However, you should avoid heavy drinking in extreme temperatures at all costs. Higher temperatures mean you sweat more, and the more you sweat, the more water your body loses. If you aren’t careful, drinking in the summer heat can further dehydrate you and lead to dizziness, lightheadedness or even fainting.
Excessive drinking can also cause vomiting, which further depletes the body of essential fluids. The only way to completely prevent these symptoms and other alcohol-related injuries is abstinence. But, if you choose to drink on a scorching day, remember to pace yourself and alternate between water and alcoholic beverages during your evening or event.
Add Cucumber to Your Water
Cucumber is more than just a salad ingredient or a part of spa routines. Cucumber has a lot of antioxidants your body needs to repair things like cell damage and unstable molecule production. It can also help lower your blood pressure, and when placed over dry or sunken spots, cucumbers can hydrate and revitalize your skin.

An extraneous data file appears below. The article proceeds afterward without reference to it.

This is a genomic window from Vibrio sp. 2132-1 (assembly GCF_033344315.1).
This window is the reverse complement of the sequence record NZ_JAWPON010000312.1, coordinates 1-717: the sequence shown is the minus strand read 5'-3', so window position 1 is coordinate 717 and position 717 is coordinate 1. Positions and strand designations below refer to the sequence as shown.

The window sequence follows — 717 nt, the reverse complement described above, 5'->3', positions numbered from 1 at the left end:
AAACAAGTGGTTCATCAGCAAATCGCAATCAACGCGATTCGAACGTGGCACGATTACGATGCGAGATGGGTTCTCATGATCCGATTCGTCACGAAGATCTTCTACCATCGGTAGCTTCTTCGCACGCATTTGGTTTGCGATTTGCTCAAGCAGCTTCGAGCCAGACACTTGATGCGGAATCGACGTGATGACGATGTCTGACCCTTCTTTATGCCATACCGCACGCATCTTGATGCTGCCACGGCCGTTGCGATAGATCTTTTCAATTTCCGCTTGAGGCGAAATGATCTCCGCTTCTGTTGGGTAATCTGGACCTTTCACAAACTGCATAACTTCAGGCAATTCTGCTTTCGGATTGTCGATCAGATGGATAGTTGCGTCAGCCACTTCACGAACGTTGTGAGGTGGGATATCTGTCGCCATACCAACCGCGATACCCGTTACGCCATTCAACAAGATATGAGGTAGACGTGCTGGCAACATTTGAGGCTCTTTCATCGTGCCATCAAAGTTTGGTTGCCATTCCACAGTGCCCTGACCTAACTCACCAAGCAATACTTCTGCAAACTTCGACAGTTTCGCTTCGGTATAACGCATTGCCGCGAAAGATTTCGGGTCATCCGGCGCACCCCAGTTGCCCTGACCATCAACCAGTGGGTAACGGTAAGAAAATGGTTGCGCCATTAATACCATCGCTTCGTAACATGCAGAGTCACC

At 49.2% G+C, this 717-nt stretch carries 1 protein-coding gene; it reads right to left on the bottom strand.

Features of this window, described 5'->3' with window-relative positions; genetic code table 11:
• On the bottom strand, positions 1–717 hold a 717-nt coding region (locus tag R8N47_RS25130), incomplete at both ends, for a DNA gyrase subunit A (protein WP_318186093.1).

These electrolyte-rich, gourd-like fruits are perfect for helping you beat the heat. If you aren’t a fan of plain water and want to avoid the high sodium content common in many sports drinks, adding cucumber to your water is an easy, inexpensive way to make sure you stay hydrated.
For a tasty, electrolyte-replenishing drink, add cucumber slices and a few drops of lime juice to a pitcher of water. Once you’ve added the ingredients, let the pitcher cool in the refrigerator for at least one hour before drinking it. Swapping sugary sodas or sodium-heavy drinks for cucumber-infused water is an effortless way to lose weight and stay hydrated at the same time.
Track Your Intake
If you don’t like the taste of water, staying hydrated in the summer can seem like a chore. Fortunately for you, there are apps that can track your liquid intake. Apps like Plant Nanny, an app that reminds you to drink throughout the day or risk watching an animated shrub shrivel up with each ounce of water you forgo, turn staying hydration into a game.
Plant Nanny’s methods are a little morbid, but users claim that taking care of their virtual plant pets is a great incentive to stay hydrated. For those who want to use tracking technology without the extra gameplay, try Daily Water for iOS or Water Drink Reminder for Android devices.